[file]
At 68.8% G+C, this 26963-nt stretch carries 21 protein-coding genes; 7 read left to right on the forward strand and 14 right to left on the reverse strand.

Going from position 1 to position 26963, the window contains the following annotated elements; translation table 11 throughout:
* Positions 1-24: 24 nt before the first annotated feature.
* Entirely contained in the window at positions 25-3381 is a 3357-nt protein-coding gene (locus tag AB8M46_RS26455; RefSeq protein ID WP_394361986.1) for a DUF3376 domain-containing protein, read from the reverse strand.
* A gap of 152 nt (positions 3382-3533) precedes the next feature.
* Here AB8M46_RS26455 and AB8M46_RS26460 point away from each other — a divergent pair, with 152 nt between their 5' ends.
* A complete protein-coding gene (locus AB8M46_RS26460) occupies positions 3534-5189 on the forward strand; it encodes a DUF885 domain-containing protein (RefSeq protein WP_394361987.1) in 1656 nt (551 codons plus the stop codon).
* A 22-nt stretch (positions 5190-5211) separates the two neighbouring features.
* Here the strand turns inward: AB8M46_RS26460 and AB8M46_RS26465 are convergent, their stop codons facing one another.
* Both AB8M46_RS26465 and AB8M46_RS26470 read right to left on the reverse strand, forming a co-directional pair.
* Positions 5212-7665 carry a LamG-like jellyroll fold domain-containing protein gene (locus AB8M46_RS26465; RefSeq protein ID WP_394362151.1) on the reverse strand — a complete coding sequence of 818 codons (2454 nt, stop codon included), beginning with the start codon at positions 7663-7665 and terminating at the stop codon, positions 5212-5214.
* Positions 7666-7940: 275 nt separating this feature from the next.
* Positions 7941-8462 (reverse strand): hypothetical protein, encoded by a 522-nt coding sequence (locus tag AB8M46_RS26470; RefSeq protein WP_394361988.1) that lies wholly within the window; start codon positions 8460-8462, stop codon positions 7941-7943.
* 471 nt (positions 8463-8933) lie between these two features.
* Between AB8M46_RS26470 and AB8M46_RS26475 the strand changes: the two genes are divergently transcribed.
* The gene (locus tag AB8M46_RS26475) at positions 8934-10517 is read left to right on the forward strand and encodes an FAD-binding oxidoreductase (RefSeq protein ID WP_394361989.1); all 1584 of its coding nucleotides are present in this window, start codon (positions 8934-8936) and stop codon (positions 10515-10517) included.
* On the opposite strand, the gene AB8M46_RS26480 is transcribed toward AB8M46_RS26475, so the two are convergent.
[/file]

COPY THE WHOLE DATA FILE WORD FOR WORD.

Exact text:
At 68.8% G+C, this 26963-nt stretch carries 21 protein-coding genes; 7 read left to right on the forward strand and 14 right to left on the reverse strand.

Going from position 1 to position 26963, the window contains the following annotated elements; translation table 11 throughout:
* Positions 1-24: 24 nt before the first annotated feature.
* Entirely contained in the window at positions 25-3381 is a 3357-nt protein-coding gene (locus tag AB8M46_RS26455; RefSeq protein ID WP_394361986.1) for a DUF3376 domain-containing protein, read from the reverse strand.
* A gap of 152 nt (positions 3382-3533) precedes the next feature.
* Here AB8M46_RS26455 and AB8M46_RS26460 point away from each other — a divergent pair, with 152 nt between their 5' ends.
* A complete protein-coding gene (locus AB8M46_RS26460) occupies positions 3534-5189 on the forward strand; it encodes a DUF885 domain-containing protein (RefSeq protein WP_394361987.1) in 1656 nt (551 codons plus the stop codon).
* A 22-nt stretch (positions 5190-5211) separates the two neighbouring features.
* Here the strand turns inward: AB8M46_RS26460 and AB8M46_RS26465 are convergent, their stop codons facing one another.
* Both AB8M46_RS26465 and AB8M46_RS26470 read right to left on the reverse strand, forming a co-directional pair.
* Positions 5212-7665 carry a LamG-like jellyroll fold domain-containing protein gene (locus AB8M46_RS26465; RefSeq protein ID WP_394362151.1) on the reverse strand — a complete coding sequence of 818 codons (2454 nt, stop codon included), beginning with the start codon at positions 7663-7665 and terminating at the stop codon, positions 5212-5214.
* Positions 7666-7940: 275 nt separating this feature from the next.
* Positions 7941-8462 (reverse strand): hypothetical protein, encoded by a 522-nt coding sequence (locus tag AB8M46_RS26470; RefSeq protein WP_394361988.1) that lies wholly within the window; start codon positions 8460-8462, stop codon positions 7941-7943.
* 471 nt (positions 8463-8933) lie between these two features.
* Between AB8M46_RS26470 and AB8M46_RS26475 the strand changes: the two genes are divergently transcribed.
* The gene (locus tag AB8M46_RS26475) at positions 8934-10517 is read left to right on the forward strand and encodes an FAD-binding oxidoreductase (RefSeq protein ID WP_394361989.1); all 1584 of its coding nucleotides are present in this window, start codon (positions 8934-8936) and stop codon (positions 10515-10517) included.
* On the opposite strand, the gene AB8M46_RS26480 is transcribed toward AB8M46_RS26475, so the two are convergent.